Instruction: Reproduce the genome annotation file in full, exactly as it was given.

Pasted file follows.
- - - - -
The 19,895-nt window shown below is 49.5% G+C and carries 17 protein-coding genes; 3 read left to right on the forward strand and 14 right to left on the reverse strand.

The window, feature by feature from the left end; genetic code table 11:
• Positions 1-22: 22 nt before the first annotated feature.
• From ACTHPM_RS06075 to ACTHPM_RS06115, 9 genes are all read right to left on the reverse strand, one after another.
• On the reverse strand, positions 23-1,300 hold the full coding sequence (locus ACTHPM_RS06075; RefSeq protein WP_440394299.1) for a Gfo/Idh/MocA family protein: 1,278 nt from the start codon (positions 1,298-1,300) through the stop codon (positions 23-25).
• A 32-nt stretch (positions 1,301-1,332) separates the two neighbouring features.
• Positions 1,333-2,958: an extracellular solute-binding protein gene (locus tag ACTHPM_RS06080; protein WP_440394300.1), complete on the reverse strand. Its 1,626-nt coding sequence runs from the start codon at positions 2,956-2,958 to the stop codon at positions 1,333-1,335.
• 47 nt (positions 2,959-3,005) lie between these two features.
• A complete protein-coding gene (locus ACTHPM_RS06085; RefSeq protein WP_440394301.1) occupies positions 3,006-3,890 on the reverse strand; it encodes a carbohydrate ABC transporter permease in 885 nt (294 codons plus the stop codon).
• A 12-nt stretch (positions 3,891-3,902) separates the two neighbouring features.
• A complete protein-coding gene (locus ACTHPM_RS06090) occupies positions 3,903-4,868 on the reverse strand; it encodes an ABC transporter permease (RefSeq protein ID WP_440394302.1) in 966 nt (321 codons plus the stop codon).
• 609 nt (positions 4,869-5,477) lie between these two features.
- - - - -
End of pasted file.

The 19,895-nt window shown below is 49.5% G+C and carries 17 protein-coding genes; 3 read left to right on the forward strand and 14 right to left on the reverse strand.

The window, feature by feature from the left end; genetic code table 11:
• Positions 1-22: 22 nt before the first annotated feature.
• From ACTHPM_RS06075 to ACTHPM_RS06115, 9 genes are all read right to left on the reverse strand, one after another.
• On the reverse strand, positions 23-1,300 hold the full coding sequence (locus ACTHPM_RS06075; RefSeq protein WP_440394299.1) for a Gfo/Idh/MocA family protein: 1,278 nt from the start codon (positions 1,298-1,300) through the stop codon (positions 23-25).
• A 32-nt stretch (positions 1,301-1,332) separates the two neighbouring features.
• Positions 1,333-2,958: an extracellular solute-binding protein gene (locus tag ACTHPM_RS06080; protein WP_440394300.1), complete on the reverse strand. Its 1,626-nt coding sequence runs from the start codon at positions 2,956-2,958 to the stop codon at positions 1,333-1,335.
• 47 nt (positions 2,959-3,005) lie between these two features.
• A complete protein-coding gene (locus ACTHPM_RS06085; RefSeq protein WP_440394301.1) occupies positions 3,006-3,890 on the reverse strand; it encodes a carbohydrate ABC transporter permease in 885 nt (294 codons plus the stop codon).
• A 12-nt stretch (positions 3,891-3,902) separates the two neighbouring features.
• A complete protein-coding gene (locus ACTHPM_RS06090) occupies positions 3,903-4,868 on the reverse strand; it encodes an ABC transporter permease (RefSeq protein ID WP_440394302.1) in 966 nt (321 codons plus the stop codon).
• 609 nt (positions 4,869-5,477) lie between these two features.